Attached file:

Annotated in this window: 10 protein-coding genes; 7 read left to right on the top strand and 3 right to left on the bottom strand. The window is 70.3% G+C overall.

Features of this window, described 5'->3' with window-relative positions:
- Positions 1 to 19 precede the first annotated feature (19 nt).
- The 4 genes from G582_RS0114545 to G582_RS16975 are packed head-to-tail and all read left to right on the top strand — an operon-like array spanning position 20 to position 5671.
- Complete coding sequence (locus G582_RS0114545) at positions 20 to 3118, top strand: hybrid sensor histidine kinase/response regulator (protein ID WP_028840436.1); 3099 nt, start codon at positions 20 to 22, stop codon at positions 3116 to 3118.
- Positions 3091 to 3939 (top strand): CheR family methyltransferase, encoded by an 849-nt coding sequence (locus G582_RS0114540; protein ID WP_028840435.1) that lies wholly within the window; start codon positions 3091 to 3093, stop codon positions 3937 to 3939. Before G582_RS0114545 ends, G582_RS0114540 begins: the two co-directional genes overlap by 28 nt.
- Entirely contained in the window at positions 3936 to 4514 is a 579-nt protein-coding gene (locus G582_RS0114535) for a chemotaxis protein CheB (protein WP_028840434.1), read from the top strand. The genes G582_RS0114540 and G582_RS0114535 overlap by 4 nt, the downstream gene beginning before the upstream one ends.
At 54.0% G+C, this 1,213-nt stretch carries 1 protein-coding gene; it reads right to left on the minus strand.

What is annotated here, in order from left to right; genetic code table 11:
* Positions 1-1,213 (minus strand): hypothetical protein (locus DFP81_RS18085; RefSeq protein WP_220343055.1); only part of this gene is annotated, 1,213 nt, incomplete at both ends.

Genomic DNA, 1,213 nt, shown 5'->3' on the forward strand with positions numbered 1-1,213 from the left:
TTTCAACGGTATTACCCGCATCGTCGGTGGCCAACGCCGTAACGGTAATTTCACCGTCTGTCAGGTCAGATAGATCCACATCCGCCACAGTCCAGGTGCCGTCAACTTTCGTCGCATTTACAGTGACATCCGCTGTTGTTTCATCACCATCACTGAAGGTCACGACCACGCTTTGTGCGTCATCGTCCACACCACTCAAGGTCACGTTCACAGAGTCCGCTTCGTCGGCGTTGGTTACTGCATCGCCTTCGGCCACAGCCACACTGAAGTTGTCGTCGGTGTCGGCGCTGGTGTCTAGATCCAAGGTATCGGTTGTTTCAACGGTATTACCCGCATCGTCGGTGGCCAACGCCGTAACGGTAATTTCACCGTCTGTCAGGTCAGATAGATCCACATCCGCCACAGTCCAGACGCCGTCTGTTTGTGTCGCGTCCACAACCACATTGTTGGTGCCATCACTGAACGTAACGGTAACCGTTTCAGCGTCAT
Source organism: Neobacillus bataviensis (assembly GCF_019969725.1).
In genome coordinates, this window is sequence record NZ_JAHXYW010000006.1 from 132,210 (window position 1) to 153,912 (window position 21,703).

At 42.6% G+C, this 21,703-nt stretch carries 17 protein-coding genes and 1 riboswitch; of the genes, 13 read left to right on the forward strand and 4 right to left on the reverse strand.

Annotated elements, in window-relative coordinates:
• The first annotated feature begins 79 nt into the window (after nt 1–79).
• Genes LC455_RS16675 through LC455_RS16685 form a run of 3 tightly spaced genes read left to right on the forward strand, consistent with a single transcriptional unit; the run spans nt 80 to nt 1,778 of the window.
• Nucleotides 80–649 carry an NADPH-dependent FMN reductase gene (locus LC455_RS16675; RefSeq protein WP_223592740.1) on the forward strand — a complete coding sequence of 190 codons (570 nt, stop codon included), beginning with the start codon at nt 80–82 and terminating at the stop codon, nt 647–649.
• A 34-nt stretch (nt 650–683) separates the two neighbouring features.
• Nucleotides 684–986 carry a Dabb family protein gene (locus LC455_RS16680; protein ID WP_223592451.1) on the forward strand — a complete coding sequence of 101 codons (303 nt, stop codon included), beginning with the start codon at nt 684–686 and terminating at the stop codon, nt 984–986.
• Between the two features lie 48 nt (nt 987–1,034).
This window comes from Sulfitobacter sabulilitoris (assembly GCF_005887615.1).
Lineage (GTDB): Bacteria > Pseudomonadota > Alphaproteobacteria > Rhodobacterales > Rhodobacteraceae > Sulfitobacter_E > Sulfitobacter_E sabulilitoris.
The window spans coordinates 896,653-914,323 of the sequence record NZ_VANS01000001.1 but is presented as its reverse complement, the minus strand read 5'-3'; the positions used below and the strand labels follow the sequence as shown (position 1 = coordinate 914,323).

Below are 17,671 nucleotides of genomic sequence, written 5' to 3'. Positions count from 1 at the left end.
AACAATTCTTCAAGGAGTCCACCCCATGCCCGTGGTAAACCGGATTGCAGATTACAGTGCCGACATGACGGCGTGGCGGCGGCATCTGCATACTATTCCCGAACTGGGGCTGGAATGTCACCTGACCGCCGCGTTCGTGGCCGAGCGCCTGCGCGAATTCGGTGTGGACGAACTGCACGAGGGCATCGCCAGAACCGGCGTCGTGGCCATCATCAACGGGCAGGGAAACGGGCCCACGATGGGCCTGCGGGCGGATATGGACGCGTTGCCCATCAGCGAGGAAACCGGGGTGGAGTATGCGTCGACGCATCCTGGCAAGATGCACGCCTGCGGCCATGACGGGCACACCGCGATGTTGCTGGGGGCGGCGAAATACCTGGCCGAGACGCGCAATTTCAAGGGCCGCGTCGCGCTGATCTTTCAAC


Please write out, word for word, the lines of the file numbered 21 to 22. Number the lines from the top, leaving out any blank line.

• Nucleotides 684–986 carry a Dabb family protein gene (locus LC455_RS16680; protein ID WP_223592451.1) on the forward strand — a complete coding sequence of 101 codons (303 nt, stop codon included), beginning with the start codon at nt 684–686 and terminating at the stop codon, nt 984–986.
• Between the two features lie 48 nt (nt 987–1,034).